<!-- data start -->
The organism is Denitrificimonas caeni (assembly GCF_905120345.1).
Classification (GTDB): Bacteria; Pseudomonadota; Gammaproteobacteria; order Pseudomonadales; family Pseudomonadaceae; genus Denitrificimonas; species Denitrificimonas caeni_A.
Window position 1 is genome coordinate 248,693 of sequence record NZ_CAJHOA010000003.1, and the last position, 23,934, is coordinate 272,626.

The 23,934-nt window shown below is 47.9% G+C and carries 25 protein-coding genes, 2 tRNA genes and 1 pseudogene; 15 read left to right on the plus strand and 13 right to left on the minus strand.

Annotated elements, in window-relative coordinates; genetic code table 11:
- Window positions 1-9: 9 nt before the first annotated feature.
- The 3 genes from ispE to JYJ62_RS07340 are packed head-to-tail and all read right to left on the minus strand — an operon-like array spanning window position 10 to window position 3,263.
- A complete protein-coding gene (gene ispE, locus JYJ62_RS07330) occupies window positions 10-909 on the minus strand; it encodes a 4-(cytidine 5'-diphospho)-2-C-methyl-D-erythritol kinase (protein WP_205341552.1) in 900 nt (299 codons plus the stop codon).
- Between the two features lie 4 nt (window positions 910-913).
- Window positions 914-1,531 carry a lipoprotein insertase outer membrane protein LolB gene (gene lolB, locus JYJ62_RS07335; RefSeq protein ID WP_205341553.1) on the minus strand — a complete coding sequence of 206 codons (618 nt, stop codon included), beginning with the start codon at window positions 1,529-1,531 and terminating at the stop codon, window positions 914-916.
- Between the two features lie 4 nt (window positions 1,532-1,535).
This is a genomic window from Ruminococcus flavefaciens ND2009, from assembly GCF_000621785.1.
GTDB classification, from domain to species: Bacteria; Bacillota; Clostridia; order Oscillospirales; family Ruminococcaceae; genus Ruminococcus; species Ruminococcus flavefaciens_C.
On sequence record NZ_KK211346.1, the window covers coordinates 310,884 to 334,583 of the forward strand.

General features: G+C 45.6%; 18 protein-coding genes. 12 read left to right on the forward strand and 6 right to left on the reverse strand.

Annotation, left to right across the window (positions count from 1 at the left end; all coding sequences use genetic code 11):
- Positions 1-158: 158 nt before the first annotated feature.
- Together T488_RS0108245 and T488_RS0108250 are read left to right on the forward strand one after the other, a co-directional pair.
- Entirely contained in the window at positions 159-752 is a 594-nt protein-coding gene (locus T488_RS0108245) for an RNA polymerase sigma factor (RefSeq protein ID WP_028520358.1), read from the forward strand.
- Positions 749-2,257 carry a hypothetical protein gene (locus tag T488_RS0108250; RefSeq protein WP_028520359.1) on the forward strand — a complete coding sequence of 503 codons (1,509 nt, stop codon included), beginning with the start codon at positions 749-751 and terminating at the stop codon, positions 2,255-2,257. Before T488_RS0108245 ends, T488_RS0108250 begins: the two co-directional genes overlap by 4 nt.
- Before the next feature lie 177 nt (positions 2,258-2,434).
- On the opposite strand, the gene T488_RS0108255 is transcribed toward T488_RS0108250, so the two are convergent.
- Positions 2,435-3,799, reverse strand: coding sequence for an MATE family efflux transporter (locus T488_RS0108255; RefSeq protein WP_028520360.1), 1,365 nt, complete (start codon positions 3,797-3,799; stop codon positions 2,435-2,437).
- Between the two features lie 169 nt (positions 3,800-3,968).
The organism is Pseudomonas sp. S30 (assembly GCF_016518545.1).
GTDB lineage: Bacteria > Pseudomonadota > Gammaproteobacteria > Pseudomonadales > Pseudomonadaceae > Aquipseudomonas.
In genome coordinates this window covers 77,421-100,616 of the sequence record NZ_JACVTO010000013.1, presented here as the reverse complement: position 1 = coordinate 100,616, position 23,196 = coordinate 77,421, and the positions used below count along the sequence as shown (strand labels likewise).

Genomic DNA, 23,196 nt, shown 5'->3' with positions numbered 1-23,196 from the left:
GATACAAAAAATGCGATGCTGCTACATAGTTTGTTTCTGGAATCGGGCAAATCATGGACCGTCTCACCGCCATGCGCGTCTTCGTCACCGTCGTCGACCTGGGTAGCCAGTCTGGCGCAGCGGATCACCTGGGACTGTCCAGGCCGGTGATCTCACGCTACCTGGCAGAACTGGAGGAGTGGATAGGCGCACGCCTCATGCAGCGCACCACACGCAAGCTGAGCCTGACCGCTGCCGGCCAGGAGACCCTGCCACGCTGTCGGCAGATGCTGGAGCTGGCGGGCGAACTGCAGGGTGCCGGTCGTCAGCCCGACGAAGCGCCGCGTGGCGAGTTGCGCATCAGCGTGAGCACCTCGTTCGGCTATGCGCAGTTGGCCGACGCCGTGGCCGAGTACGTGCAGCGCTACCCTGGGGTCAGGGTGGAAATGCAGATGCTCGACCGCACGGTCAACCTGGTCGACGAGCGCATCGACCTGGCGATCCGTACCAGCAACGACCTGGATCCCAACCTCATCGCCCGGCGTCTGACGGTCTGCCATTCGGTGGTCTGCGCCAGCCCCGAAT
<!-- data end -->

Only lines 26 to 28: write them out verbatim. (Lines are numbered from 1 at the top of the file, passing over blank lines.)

GTDB lineage: Bacteria > Pseudomonadota > Gammaproteobacteria > Pseudomonadales > Pseudomonadaceae > Aquipseudomonas.
In genome coordinates this window covers 77,421-100,616 of the sequence record NZ_JACVTO010000013.1, presented here as the reverse complement: position 1 = coordinate 100,616, position 23,196 = coordinate 77,421, and the positions used below count along the sequence as shown (strand labels likewise).

Genomic DNA, 23,196 nt, shown 5'->3' with positions numbered 1-23,196 from the left: